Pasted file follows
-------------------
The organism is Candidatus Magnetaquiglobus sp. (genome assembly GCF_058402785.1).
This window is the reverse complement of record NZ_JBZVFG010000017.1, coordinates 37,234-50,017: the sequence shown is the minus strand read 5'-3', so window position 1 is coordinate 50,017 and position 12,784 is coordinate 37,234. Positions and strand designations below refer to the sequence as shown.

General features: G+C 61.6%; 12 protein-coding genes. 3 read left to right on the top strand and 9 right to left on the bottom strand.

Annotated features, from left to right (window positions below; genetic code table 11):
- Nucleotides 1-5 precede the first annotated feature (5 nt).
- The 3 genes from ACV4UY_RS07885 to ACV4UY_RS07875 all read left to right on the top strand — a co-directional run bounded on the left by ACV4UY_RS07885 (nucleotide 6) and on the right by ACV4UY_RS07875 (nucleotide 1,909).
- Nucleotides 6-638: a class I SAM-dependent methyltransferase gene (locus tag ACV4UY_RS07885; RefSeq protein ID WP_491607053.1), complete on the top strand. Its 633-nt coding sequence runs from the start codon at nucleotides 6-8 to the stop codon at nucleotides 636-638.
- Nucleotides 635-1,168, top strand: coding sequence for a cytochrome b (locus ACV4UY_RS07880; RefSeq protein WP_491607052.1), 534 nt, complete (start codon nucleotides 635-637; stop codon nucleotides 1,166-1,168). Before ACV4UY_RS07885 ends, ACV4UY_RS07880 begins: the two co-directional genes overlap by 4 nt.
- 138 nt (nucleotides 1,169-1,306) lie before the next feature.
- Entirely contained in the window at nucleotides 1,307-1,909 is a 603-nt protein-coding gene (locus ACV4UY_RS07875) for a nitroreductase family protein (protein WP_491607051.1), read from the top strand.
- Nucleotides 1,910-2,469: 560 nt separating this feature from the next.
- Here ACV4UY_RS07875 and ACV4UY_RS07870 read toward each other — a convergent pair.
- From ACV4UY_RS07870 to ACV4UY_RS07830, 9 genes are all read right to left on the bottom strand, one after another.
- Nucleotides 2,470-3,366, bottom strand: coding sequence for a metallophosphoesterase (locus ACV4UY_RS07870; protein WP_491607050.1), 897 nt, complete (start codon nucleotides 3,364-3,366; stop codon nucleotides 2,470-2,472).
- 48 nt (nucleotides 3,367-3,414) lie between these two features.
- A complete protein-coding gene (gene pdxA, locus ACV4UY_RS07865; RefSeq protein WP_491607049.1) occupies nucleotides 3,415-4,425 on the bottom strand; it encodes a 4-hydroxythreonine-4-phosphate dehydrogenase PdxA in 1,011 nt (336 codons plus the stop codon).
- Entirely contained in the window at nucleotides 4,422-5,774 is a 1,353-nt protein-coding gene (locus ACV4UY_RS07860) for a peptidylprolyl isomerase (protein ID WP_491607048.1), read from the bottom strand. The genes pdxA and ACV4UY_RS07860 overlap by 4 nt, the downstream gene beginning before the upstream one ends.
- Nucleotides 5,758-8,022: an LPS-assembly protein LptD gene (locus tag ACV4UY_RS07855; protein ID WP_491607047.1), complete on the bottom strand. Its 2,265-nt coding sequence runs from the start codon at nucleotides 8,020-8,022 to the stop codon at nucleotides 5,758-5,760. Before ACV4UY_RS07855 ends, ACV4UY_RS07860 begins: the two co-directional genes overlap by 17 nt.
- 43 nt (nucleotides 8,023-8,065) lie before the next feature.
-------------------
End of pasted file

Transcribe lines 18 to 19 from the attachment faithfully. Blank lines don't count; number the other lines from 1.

- Nucleotides 5,758-8,022: an LPS-assembly protein LptD gene (locus tag ACV4UY_RS07855; protein ID WP_491607047.1), complete on the bottom strand. Its 2,265-nt coding sequence runs from the start codon at nucleotides 8,020-8,022 to the stop codon at nucleotides 5,758-5,760. Before ACV4UY_RS07855 ends, ACV4UY_RS07860 begins: the two co-directional genes overlap by 17 nt.
- 43 nt (nucleotides 8,023-8,065) lie before the next feature.